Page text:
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No Educator Left Behind: Paying for Paraprofessionals' Education

No Educator Left Behind is a series providing answers from the U.S. Department of Education to questions about the federal No Child Left Behind Act and how it will affect educators. If you have a question about No Child Left Behind, send an e-mail to Ellen Delisio, and we will submit your question to the Department of Education.


I have been paraprofessional for four years. I am a single parent with three school-age children. How will the No Child Left Behind Act affect my job? If I have to get a degree, will someone help me pay for it?

U.S. Department of Education:

The teacher quality provisions in the No Child Left Behind Act apply only to paraprofessionals who are paid with Title I funds or work in a school-wide Title I program and who provide instructional support. Title I aides who perform non-instructional duties, such as providing clerical or personal care support, are not covered under the No Child Left Behind Act.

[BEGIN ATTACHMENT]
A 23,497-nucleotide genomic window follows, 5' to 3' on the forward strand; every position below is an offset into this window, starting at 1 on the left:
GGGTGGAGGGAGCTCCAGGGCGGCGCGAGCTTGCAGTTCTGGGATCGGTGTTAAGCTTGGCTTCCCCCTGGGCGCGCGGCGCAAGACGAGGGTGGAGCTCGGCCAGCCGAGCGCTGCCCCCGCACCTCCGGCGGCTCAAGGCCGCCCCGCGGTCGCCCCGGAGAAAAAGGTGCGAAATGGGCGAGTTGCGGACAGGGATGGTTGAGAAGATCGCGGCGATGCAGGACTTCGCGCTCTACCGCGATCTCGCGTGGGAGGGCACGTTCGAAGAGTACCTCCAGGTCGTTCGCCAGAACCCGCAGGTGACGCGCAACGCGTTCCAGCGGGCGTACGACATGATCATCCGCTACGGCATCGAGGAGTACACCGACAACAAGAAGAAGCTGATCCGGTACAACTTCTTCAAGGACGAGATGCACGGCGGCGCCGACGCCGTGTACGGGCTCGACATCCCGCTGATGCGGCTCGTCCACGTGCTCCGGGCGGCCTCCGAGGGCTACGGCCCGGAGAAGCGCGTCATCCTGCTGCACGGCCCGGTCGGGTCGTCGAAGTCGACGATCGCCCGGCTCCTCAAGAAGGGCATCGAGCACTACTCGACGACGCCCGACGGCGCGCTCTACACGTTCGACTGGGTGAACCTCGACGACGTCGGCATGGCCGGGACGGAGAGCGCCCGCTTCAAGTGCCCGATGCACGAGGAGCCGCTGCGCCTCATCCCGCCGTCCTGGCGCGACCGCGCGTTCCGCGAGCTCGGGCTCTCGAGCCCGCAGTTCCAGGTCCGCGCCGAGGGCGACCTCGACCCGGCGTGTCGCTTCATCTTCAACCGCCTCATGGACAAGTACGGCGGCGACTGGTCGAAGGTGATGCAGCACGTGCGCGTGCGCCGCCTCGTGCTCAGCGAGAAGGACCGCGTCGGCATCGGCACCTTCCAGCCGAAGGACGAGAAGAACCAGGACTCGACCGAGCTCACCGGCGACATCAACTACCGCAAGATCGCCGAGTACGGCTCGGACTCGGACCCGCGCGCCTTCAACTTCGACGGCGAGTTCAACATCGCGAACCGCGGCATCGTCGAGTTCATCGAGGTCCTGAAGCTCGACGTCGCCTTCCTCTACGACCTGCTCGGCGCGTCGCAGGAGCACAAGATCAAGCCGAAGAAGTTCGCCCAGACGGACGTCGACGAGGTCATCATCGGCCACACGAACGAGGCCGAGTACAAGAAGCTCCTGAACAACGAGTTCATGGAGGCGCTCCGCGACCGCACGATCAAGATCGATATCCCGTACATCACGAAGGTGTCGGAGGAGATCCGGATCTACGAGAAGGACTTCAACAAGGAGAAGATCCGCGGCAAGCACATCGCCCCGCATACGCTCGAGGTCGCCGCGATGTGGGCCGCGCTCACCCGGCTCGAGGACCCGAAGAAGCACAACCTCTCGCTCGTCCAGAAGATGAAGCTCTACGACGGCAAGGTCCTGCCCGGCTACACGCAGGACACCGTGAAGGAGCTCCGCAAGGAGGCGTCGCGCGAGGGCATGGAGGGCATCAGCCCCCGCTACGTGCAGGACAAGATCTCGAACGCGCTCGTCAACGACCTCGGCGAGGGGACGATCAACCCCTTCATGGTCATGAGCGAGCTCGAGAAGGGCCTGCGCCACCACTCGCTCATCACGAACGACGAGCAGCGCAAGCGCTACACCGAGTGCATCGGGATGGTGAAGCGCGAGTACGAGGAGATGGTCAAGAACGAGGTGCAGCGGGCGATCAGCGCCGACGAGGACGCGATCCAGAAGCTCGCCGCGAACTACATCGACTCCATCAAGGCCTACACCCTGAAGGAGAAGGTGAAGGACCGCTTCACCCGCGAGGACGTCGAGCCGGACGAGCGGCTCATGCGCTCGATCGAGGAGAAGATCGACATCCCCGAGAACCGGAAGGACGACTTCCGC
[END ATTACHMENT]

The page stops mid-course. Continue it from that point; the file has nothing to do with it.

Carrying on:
The No Child Left Behind Act requires all Title I paraprofessionals who provide instructional support -- including those who serve as translators or conduct parental involvement activities -- to have a secondary school diploma or its recognized equivalent. That requirement is, for the most part, a reiteration of an earlier law that required most paraprofessionals to hold a secondary diploma or its equivalent.

In addition, the No Child Left Behind Act requires Title I instructional paraprofessionals hired after January 8, 2002, to fulfill one of these three requirements: (1) have completed two years of study at an institution of higher education; (2) have obtained an associates (or higher) degree; or (3) have met a rigorous standard of quality and be able to demonstrate, through a formal state or local academic assessment, knowledge of and the ability to assist in instructing reading, writing, and mathematics (or, as appropriate, reading readiness, writing readiness, and mathematics readiness.)

Title I instructional paraprofessionals hired on or before January 8, 2002, the date of enactment of the No Child Left Behind Act, must meet those requirements by January 8, 2006.

School districts may use Title I funds, as well as other funds -- including nearly $3 billion in Title II Teacher Quality funds -- to help paraprofessionals meet those requirements. States have significant flexibility on how best to meet individual needs.

Read previous questions and answers in our No Educator Left Behind archive.